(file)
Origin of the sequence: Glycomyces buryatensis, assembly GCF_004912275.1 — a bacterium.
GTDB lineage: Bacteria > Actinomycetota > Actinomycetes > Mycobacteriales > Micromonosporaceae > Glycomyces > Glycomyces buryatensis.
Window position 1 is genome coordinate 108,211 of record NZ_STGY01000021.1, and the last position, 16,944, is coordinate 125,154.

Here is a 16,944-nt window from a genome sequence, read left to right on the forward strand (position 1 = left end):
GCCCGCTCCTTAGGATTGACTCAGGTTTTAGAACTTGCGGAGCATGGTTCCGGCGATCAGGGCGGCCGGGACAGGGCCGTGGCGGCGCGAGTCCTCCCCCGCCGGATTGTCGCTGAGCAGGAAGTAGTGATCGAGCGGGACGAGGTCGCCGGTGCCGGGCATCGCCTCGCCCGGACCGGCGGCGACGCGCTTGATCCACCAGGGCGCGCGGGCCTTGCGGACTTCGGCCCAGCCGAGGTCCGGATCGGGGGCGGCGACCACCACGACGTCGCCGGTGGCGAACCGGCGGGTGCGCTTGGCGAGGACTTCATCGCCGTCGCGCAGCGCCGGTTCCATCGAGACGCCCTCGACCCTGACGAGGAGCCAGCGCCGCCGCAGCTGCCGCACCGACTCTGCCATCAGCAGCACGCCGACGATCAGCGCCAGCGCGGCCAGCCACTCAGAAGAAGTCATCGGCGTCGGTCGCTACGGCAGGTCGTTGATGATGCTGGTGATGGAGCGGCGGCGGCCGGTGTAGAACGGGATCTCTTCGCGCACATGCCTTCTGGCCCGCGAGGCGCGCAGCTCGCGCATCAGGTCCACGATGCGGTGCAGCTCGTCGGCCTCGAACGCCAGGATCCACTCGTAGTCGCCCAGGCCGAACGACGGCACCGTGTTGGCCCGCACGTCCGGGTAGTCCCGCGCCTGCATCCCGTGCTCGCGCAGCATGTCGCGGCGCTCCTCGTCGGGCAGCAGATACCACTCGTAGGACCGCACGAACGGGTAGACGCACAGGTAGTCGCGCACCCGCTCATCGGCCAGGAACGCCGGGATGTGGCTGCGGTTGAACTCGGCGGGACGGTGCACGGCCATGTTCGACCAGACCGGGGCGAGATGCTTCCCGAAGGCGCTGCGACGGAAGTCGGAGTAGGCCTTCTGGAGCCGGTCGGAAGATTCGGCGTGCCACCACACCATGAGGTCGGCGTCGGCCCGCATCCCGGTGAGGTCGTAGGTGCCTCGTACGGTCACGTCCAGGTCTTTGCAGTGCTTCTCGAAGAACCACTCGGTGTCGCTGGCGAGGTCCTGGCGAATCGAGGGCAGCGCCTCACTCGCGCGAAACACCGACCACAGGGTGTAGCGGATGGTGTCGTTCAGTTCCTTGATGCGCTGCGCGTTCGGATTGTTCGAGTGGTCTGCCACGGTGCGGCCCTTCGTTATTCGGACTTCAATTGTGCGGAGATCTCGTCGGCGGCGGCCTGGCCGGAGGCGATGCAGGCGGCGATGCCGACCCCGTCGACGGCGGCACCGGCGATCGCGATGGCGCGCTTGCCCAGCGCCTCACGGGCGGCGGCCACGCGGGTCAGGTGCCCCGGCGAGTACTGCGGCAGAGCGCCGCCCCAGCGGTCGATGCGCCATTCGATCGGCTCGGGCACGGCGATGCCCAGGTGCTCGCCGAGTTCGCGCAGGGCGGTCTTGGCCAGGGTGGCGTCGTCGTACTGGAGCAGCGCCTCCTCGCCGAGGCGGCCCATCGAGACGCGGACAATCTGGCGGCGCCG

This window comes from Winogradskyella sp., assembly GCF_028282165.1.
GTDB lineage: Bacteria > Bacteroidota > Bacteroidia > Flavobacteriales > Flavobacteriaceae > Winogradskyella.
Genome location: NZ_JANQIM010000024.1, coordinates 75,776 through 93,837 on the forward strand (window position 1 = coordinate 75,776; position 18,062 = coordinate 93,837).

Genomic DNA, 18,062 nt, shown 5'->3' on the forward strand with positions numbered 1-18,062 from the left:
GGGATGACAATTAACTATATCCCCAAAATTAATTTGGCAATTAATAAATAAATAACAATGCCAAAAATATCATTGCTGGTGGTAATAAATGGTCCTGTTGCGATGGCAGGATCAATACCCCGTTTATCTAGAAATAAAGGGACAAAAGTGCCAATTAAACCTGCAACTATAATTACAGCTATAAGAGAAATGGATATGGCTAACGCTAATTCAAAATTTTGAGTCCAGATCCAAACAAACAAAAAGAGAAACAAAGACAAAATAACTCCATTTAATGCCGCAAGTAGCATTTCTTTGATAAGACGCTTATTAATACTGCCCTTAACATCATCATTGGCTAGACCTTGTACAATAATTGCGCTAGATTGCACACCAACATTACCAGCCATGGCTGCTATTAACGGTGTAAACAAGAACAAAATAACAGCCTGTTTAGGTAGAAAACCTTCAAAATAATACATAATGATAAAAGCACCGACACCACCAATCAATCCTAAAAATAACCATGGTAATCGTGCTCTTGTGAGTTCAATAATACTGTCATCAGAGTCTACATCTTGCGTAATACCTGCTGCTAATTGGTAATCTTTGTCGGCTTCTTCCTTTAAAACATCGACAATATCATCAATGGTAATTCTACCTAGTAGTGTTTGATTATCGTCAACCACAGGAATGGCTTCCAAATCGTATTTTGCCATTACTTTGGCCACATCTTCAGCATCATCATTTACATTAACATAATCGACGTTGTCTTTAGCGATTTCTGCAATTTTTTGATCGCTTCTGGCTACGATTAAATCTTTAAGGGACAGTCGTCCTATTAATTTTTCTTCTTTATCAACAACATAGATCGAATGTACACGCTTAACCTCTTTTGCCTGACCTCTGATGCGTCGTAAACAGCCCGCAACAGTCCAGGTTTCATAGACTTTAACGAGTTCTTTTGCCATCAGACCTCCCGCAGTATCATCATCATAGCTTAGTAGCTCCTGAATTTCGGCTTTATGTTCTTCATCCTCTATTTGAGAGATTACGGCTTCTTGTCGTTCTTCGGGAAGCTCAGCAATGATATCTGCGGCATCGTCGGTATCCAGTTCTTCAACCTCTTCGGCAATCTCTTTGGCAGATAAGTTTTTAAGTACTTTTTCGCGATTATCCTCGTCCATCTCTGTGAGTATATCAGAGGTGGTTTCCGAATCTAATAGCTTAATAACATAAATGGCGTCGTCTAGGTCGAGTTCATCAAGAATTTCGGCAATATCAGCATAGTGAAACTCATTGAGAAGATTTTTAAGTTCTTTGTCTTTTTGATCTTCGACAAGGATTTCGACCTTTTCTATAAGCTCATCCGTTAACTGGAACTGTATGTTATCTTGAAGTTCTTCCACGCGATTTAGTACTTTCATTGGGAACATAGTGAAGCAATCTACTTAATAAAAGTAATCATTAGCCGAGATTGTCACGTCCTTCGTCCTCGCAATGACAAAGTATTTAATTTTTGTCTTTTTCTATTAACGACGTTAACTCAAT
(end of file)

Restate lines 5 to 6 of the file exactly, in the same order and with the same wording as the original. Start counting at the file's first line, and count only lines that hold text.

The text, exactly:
GCCCGCTCCTTAGGATTGACTCAGGTTTTAGAACTTGCGGAGCATGGTTCCGGCGATCAGGGCGGCCGGGACAGGGCCGTGGCGGCGCGAGTCCTCCCCCGCCGGATTGTCGCTGAGCAGGAAGTAGTGATCGAGCGGGACGAGGTCGCCGGTGCCGGGCATCGCCTCGCCCGGACCGGCGGCGACGCGCTTGATCCACCAGGGCGCGCGGGCCTTGCGGACTTCGGCCCAGCCGAGGTCCGGATCGGGGGCGGCGACCACCACGACGTCGCCGGTGGCGAACCGGCGGGTGCGCTTGGCGAGGACTTCATCGCCGTCGCGCAGCGCCGGTTCCATCGAGACGCCCTCGACCCTGACGAGGAGCCAGCGCCGCCGCAGCTGCCGCACCGACTCTGCCATCAGCAGCACGCCGACGATCAGCGCCAGCGCGGCCAGCCACTCAGAAGAAGTCATCGGCGTCGGTCGCTACGGCAGGTCGTTGATGATGCTGGTGATGGAGCGGCGGCGGCCGGTGTAGAACGGGATCTCTTCGCGCACATGCCTTCTGGCCCGCGAGGCGCGCAGCTCGCGCATCAGGTCCACGATGCGGTGCAGCTCGTCGGCCTCGAACGCCAGGATCCACTCGTAGTCGCCCAGGCCGAACGACGGCACCGTGTTGGCCCGCACGTCCGGGTAGTCCCGCGCCTGCATCCCGTGCTCGCGCAGCATGTCGCGGCGCTCCTCGTCGGGCAGCAGATACCACTCGTAGGACCGCACGAACGGGTAGACGCACAGGTAGTCGCGCACCCGCTCATCGGCCAGGAACGCCGGGATGTGGCTGCGGTTGAACTCGGCGGGACGGTGCACGGCCATGTTCGACCAGACCGGGGCGAGATGCTTCCCGAAGGCGCTGCGACGGAAGTCGGAGTAGGCCTTCTGGAGCCGGTCGGAAGATTCGGCGTGCCACCACACCATGAGGTCGGCGTCGGCCCGCATCCCGGTGAGGTCGTAGGTGCCTCGTACGGTCACGTCCAGGTCTTTGCAGTGCTTCTCGAAGAACCACTCGGTGTCGCTGGCGAGGTCCTGGCGAATCGAGGGCAGCGCCTCACTCGCGCGAAACACCGACCACAGGGTGTAGCGGATGGTGTCGTTCAGTTCCTTGATGCGCTGCGCGTTCGGATTGTTCGAGTGGTCTGCCACGGTGCGGCCCTTCGTTATTCGGACTTCAATTGTGCGGAGATCTCGTCGGCGGCGGCCTGGCCGGAGGCGATGCAGGCGGCGATGCCGACCCCGTCGACGGCGGCACCGGCGATCGCGATGGCGCGCTTGCCCAGCGCCTCACGGGCGGCGGCCACGCGGGTCAGGTGCCCCGGCGAGTACTGCGGCAGAGCGCCGCCCCAGCGGTCGATGCGCCATTCGATCGGCTCGGGCACGGCGATGCCCAGGTGCTCGCCGAGTTCGCGCAGGGCGGTCTTGGCCAGGGTGGCGTCGTCGTACTGGAGCAGCGCCTCCTCGCCGAGGCGGCCCATCGAGACGCGGACAATCTGGCGGCGCCG

This window comes from Winogradskyella sp., assembly GCF_028282165.1.